by Al

Of course you’re right Linn — it doesn’t mean everyone staying indoors. But for many of those who are passionate downhill skiers or boarders, it may as well. It would be the end of winter opportunities. Ask Geof, above. Of course, if you’re not in that demographic, the hill is meaningless. But ask a x-country skier what she’d feel if the trails in Whitehorse were closed. It would be the end of their winter opportunities. Ask a snowmobiler what shutting down his access would signify. Ditto. Politics always comes down to the personal and for me it’s this: when it opened, Mount Sima also opened my teen-age children’s eyes to winter activity opportunities in Whitehorse. It made Whitehorse not just bearable, but desireable, summer or winter. It provided a huge boost for healthy outdoor activities for youth. I know many other beleaguered parents who felt the same and I believe it still provides that benefit for thousands of citizens today.


by Scott

Al.  Money cannot be removed from the discussion since GNSS has made it the heart of their arguement.  You are attempting to boil this discussion down to a simplistic level that was left behind years ago when GNSS saw fit to request year-over-year Capital Funding in the multi-millions of dollars.  Does such a large and disproportionate amount of spending on one piece of infrastructure not worry you?  It should, and I suggest it would if it were for something like a city marina/yacht club.

This is a user pay endeavor, like the golf club.  There I pay $800 for the privilege of utilizing the course.  maybe that is what GNSS should be charging.


by Geof Harries

You don’t run a small town ski resort to get rich. In fact, you (likely quite unintentionally) do so to be poor and in a constant state of extreme stress and worry.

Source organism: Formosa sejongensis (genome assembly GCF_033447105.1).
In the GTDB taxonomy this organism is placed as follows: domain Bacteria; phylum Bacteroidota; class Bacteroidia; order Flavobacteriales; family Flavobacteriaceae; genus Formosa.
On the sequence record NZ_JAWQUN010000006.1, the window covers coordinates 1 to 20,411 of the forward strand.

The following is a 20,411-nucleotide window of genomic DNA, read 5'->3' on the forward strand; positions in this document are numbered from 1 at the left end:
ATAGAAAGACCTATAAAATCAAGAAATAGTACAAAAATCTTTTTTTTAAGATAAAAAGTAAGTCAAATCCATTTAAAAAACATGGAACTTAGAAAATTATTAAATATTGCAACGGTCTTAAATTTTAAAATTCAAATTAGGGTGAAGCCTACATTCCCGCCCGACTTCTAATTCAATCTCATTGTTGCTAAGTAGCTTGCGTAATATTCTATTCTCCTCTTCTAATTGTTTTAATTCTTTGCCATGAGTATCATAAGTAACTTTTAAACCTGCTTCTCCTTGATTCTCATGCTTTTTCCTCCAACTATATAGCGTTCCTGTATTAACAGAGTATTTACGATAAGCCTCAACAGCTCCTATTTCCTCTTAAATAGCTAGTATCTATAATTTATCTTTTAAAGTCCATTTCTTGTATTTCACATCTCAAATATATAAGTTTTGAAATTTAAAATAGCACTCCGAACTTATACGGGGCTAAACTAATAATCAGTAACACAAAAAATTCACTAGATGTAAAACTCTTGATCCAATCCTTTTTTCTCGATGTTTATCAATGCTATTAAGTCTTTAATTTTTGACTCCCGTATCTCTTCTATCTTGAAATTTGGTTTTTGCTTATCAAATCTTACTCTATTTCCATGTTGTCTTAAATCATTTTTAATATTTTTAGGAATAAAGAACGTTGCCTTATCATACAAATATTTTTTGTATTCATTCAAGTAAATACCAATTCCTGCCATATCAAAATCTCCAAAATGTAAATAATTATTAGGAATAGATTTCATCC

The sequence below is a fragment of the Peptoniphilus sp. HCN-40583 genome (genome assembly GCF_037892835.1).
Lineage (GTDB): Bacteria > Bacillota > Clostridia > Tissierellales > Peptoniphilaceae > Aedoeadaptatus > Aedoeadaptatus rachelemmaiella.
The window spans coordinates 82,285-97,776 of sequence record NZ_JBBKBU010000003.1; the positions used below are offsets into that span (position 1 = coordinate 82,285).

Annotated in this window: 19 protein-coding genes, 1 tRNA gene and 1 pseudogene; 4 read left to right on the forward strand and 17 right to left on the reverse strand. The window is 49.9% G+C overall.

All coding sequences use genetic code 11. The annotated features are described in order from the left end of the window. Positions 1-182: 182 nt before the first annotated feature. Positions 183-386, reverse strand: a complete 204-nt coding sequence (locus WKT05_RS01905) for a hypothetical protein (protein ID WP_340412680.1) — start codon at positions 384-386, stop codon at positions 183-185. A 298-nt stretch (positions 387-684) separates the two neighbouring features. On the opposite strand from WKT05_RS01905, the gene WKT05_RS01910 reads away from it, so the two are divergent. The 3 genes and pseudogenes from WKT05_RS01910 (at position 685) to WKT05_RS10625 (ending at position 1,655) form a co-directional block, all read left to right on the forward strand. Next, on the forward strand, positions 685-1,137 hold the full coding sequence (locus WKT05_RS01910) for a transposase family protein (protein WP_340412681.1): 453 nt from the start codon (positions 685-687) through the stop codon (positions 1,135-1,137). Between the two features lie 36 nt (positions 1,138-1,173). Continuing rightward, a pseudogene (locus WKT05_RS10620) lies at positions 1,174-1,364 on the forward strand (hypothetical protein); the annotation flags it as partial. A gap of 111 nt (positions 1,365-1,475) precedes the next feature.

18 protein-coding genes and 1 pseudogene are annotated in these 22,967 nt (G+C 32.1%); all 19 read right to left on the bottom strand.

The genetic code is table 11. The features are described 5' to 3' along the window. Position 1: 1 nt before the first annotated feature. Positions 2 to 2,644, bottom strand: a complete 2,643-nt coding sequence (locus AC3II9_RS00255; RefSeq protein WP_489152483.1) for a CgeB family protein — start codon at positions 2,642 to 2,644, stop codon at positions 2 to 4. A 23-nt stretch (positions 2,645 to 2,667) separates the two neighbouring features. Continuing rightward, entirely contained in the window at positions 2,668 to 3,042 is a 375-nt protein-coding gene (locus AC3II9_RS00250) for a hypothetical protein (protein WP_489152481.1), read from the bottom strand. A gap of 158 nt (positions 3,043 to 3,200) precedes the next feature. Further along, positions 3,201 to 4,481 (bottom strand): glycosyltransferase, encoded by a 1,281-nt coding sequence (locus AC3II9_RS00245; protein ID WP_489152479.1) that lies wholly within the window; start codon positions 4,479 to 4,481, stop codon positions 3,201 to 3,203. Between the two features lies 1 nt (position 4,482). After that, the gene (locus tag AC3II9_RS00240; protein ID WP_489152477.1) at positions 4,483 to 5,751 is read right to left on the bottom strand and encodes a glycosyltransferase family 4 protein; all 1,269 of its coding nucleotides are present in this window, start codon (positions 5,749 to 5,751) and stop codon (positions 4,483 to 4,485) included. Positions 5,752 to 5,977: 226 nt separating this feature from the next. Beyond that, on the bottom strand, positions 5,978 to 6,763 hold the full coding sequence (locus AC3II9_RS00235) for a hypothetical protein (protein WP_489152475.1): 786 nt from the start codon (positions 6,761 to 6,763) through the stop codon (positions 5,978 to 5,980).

Thus, it’s my belief that anyone arguing the Hougens are attempting to keep Sima open because it benefits their various businesses is sadly misinformed. Sima barely makes any money (as we all know) and the number of boards & skis sold by Hougens’ shops doesn’t add up to much. The majority of the money in sporting good stores comes from clothing and fashion, very little of which even touches Sima’s slopes. There’s also very poor margins in gear and equipment. The stores’ money is generated, again, is in what you wear, not what you ride.

Something else: I’ve worked at four different small town resorts, just like Sima, since I was a teenager, in positions at the rental shop, teaching lessons, building parks, ski patrol and driving snow cats. All of these resorts were constantly in a state of near-bankruptcy and shutting down. Insurance costs a fortune, is always increasing and you’re daily worried that the next on-slope accident will result in a lawsuit that will close your doors.

Ever wonder why so many resorts sell to Intrawest, RCI and other big resort corporations? Because when they do, they tap into a sea of lawyers, systems and administrators who will take these burdens off their shoulders and just let them run the resort as they always hoped they could, as long as you play by the corporations’ rules. Less freedom, but hey, you get to keep your job.

Could Sima be better managed? Sure, any business can be streamlined and improved, but I truly believe it’s not for a lack of good will and intentions that GNSS is failing and Sima needs the government’s help.


by Al

Hey Scott, the reason money needs to be set aside for a moment, is that it gets in the way of the essential question and, indeed, becomes the only question.
Sure, we’ve made a remarkable investment over the years in Sima, but now what?
Do we want to benefit from our appreciable investment?
Or kiss it goodbye?
The essential question remains, do we want a ski hill in Whitehorse?
I’m not alone in believing that Whitehorse needs the facility, and I’d love to hear our politicians say the same. Then maybe we can talk about user fees, restructuring and how we’re going to make it all happen.